My favorite was the guy who showed up drunk and told us he wasn't sure why he had come in for the interview, since he had been collecting unemployment for three years. Or the woman who sprawled all over the table after kicking off her shoes and tucking her feet up under her butt. You get to see all kinds when you do the hiring. . . .

    1. I tend to only ask an open question like "tell me about yourself". If they then mention a child I ask how old to be friendly. I never ask if they are married, have kids, age, religion or the best one I had been asked when being interviewed "do you plan on getting pregnant". Pretty sure that's not legal. I understand your warning though and thanks for the heads up. My annoying questions are usually how do you handle angry patients, how do you deal with stressful situations, how do you multi task and make sure everything gets done. The one I do ask that may be grey zone is "do you foresee any reason you couldn't make it to work on time every day". I only ever had one person respond with a yes I tend to be someone who over sleeps. Maybe that isn't a good question?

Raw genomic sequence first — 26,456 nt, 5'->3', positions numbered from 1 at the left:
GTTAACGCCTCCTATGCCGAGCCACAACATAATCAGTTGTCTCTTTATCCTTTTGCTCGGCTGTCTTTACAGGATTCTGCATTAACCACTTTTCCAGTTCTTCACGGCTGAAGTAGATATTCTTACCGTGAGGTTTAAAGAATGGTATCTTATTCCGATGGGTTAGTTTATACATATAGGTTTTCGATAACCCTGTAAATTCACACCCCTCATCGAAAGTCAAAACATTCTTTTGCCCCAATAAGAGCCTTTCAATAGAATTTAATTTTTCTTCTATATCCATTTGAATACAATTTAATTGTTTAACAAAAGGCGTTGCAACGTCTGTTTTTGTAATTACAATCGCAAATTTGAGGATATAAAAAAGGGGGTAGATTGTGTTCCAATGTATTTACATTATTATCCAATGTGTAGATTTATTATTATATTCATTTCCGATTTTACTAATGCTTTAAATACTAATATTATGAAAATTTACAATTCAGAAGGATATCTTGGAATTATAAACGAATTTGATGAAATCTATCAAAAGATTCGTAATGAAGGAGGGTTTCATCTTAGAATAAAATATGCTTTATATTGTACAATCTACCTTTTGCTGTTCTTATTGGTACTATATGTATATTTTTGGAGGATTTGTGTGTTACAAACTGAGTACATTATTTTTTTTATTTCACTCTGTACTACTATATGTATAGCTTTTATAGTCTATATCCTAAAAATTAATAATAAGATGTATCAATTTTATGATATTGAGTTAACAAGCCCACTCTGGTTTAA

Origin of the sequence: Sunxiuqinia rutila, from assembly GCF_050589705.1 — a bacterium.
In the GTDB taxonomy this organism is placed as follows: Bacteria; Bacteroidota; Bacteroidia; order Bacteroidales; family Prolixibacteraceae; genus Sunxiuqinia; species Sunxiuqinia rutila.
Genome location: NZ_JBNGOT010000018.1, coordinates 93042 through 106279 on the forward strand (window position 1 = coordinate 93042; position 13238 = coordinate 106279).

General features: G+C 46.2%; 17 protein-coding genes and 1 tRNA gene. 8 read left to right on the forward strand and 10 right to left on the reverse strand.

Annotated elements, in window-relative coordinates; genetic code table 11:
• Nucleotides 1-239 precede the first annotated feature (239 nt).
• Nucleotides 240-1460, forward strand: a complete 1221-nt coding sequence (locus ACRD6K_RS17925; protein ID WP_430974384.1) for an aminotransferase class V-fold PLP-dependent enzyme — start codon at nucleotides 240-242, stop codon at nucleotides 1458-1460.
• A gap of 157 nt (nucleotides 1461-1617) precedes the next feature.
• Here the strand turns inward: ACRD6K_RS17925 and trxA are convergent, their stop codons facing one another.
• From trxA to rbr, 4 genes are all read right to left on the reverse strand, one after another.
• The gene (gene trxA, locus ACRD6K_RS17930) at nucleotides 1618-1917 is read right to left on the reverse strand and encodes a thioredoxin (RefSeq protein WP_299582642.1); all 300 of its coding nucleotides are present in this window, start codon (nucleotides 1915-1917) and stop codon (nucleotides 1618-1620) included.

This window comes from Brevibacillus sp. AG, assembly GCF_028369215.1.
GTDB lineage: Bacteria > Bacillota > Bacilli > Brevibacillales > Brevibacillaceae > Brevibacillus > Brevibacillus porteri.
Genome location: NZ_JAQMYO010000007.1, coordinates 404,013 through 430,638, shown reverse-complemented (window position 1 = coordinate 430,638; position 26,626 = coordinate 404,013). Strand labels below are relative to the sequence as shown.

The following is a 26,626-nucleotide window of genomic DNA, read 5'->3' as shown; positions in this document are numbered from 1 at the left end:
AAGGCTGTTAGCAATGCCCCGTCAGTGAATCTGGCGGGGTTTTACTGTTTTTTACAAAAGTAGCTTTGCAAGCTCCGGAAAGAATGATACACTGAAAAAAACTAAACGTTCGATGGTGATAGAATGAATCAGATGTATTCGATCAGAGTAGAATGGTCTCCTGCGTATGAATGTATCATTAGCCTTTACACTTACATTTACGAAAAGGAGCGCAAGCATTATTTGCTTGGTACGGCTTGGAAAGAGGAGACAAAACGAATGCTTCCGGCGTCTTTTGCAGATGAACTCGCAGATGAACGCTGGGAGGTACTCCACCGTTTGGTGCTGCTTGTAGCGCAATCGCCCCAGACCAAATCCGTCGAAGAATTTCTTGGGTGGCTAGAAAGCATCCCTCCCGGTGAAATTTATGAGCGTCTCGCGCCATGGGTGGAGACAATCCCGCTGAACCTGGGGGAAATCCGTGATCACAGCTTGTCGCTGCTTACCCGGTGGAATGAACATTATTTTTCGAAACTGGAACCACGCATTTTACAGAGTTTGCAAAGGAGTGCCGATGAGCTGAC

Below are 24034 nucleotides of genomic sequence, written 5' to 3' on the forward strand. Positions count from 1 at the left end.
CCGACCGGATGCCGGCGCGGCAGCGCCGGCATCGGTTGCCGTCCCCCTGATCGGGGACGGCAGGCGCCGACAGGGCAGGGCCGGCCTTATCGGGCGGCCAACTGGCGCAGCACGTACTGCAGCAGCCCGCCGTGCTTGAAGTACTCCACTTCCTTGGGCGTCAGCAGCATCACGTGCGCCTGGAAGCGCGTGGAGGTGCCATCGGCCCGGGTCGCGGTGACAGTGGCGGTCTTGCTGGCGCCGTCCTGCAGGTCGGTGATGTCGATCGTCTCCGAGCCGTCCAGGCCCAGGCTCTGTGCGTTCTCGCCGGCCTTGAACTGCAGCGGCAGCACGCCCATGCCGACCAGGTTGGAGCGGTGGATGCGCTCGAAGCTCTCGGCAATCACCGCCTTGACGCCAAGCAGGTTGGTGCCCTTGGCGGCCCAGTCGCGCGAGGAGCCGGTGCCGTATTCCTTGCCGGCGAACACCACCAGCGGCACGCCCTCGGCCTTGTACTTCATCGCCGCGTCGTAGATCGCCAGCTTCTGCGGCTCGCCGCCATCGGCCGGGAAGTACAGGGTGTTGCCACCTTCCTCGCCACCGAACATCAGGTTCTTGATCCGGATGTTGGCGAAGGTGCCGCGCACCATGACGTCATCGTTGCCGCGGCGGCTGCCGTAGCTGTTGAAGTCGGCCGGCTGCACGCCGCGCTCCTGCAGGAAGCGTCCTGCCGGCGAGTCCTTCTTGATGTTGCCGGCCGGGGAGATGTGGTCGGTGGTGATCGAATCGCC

2. I think it's a great question. You can ask if they can be on time to work every day, but should avoid asking how they would get to work (do you own a car? or do you have a ride?). And those shouldn't be annoying questions - they are related to job success and are great on target questions.

  2. Love this! Was planning to do a similar post a little while back when we were trying to find a good match at the clinic. I found myself nodding along point by point as I read this.

    1. Hiring is one of my least favorite things to do. It is amazing how many people are clueless. I had a guy call me a week after the ad posted asking about the status of his application. I was really nice and explained that unfortunately the position was filled, but that I would take a second look at his resume and hold onto it in the future. He then got really pouty and said "But I really wanted it" To which I replied with an apology again. He then said in a more nasty tone "Well, is there another position there I can have?" No, sir there isn't and even if here was you wouldn't be getting it. Ugh.